Could it be that technology has outpaced our ability to comprehend it?

Recently, I came across an alleged quote from Albert Einstein that read:

"I fear the day that technology will surpass our human interaction. The world will have a generation of idiots."

It turns out he actually said he feared  our technology "had surpassed our humanity" when he was asked about the Atomic Bomb many years ago.

But it got me thinking about the tidal wave of digital technology now available to the average person.   Cellphones, interactive video games and television,  controlling one's home (lights, garage door, thermostat, security system) from a remote smartphone,  the list seems endless.

Back in 1970, an author named Alvin Toffler wrote a revolutionary book called Futureshock.   The basic premise of the book, and the meaning of the word meant simply,  "too much change in too short a period of time."

From Wikipedia's discussion of the book:

Toffler argued that society is undergoing an enormous structural change, a revolution from an industrial society to a "super-industrial society". This change overwhelms people, he believed, the accelerated rate of technological and social change leaving people disconnected and suffering from "shattering stress and disorientation"—future shocked. Toffler stated that the majority of social problems are symptoms of future shock. In his discussion of the components of such shock he popularized the term "information overload."

Now, think about all the technology we have had to learn to master just to "fit in" in today's society.   If we want to enjoy the latest television programming or entertainment, many of us have had to learn how to program remotes, navigate satellite tv guides, and understand pause and record live TV.

Many companies now require customers to wade through often confusing websites and digital platforms just to conduct everyday banking or shopping business.  When you call customer service, you have to keypress through confusing and lengthy answering grids - good luck finding a live person.  Online banking was once revolutionary, now it seems crude compared to controlling your complete financial world from the palm of your hand!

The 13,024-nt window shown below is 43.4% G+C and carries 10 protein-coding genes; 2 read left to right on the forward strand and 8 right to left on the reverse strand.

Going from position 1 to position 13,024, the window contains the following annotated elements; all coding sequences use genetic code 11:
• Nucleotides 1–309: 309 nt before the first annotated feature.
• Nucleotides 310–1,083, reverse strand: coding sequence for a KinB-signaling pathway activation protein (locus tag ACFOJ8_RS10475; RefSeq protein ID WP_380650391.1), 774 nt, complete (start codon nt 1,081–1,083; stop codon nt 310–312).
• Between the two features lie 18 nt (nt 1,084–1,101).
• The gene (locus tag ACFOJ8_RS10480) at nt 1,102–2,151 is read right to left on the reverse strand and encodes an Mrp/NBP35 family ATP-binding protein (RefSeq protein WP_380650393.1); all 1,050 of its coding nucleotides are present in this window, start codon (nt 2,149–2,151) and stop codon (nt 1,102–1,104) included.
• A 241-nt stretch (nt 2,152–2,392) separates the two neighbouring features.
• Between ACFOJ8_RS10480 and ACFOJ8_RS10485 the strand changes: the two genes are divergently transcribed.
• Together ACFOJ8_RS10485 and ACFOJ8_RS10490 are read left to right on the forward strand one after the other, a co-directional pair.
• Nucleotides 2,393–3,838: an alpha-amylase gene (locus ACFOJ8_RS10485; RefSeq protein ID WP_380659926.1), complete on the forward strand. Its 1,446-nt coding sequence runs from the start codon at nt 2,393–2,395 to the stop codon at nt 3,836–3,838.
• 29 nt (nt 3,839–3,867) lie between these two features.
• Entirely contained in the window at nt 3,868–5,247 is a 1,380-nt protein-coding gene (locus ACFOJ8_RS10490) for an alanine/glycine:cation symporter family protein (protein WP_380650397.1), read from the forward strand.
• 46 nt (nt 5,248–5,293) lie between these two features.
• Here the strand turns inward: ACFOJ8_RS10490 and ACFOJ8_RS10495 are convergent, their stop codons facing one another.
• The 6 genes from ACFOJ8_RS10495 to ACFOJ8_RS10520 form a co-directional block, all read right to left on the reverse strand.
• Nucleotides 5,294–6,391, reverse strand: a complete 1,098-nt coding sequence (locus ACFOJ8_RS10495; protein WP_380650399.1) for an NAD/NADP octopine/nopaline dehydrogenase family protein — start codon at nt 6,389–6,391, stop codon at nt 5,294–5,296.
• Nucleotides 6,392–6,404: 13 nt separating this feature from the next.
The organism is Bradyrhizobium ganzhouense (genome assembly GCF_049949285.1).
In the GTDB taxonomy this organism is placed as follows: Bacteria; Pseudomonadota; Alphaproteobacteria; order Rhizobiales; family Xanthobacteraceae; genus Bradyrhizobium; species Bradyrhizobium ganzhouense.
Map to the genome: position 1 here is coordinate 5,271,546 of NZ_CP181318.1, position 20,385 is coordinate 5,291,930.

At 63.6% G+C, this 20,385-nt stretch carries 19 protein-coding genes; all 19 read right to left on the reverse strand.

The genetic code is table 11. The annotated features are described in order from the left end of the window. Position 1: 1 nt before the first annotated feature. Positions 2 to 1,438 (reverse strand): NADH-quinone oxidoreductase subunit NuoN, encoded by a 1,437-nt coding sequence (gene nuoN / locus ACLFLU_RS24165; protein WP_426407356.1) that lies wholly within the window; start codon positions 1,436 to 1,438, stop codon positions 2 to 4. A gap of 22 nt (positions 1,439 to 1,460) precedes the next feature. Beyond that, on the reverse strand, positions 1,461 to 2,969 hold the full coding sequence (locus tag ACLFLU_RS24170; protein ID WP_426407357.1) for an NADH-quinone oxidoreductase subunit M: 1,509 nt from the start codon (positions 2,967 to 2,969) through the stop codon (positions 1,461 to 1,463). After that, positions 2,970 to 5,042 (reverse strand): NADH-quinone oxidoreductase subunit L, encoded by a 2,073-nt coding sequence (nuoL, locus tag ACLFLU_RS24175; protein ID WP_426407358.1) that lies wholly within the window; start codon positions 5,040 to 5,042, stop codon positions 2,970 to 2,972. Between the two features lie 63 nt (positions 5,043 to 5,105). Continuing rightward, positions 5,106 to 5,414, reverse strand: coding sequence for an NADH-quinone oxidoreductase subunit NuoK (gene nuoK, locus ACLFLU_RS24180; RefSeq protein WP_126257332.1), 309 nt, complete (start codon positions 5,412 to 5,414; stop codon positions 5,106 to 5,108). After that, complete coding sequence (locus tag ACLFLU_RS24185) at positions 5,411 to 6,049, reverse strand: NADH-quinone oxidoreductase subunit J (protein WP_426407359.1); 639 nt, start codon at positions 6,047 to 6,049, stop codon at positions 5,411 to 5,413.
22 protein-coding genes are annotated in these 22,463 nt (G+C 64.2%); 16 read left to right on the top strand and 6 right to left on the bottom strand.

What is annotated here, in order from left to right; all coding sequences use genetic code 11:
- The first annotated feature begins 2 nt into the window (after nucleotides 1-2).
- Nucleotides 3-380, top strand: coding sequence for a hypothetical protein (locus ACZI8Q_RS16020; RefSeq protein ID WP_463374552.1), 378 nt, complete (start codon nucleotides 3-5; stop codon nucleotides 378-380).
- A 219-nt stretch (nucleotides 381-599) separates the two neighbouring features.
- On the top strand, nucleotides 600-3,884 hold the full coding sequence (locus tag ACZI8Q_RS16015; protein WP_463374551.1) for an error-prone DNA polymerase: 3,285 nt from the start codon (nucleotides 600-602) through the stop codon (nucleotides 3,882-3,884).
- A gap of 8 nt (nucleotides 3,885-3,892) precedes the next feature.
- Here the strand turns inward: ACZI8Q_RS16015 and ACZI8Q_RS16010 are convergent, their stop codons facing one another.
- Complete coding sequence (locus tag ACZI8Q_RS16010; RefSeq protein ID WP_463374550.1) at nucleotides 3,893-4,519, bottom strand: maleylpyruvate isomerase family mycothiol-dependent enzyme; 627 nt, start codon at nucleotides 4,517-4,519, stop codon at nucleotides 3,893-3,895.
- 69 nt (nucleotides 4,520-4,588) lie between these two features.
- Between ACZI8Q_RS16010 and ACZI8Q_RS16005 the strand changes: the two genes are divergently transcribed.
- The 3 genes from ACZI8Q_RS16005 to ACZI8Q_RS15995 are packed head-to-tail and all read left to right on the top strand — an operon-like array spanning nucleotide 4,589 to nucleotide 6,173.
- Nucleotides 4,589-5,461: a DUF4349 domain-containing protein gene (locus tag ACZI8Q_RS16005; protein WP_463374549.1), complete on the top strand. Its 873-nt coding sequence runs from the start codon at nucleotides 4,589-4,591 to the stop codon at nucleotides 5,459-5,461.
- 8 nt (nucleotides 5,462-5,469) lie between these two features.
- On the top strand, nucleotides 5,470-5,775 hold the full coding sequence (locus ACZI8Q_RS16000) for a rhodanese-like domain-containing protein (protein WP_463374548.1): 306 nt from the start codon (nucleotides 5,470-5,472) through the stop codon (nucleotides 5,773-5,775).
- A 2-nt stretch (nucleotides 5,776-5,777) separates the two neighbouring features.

And especially cellphone technology.   Hard to believe the flip-phone I had just 3 years ago is so obsolete,  those recycling companies who buy old phones won't even consider taking it.   So many new apps and functions have been added to cellphones that unless you have a smartphone,  a cellphone is nearly useless!

Perhaps this wave of ever-changed and accelerating technology has spilled into every other area of our lives. With the speed of change and development,  Toffler argued,  it affects our careers, how often we change jobs,  families, relationships and human interaction.  It becomes far more superficial and temporary:


People try to support superficial contacts with a large number of people instead of penetrating into characteristics of each person met by them.

Sounds like most forms of social media, doesn't it?

This type of feeling is most commonly found among those who are old enough to remember life before the technological explosion of the last decade.   Perhaps picking up a copy of Futureshock will help you understand that if you're feeling overwhelmed, you are not alone.

Now if you'll excuse me, I have to log-in to the radio station master control screen on my smart phone, and make sure the most updated weather forecast is digitally uploaded and programmed to play at the right time so we can stay on time-sync. with the computer and satellite...whew!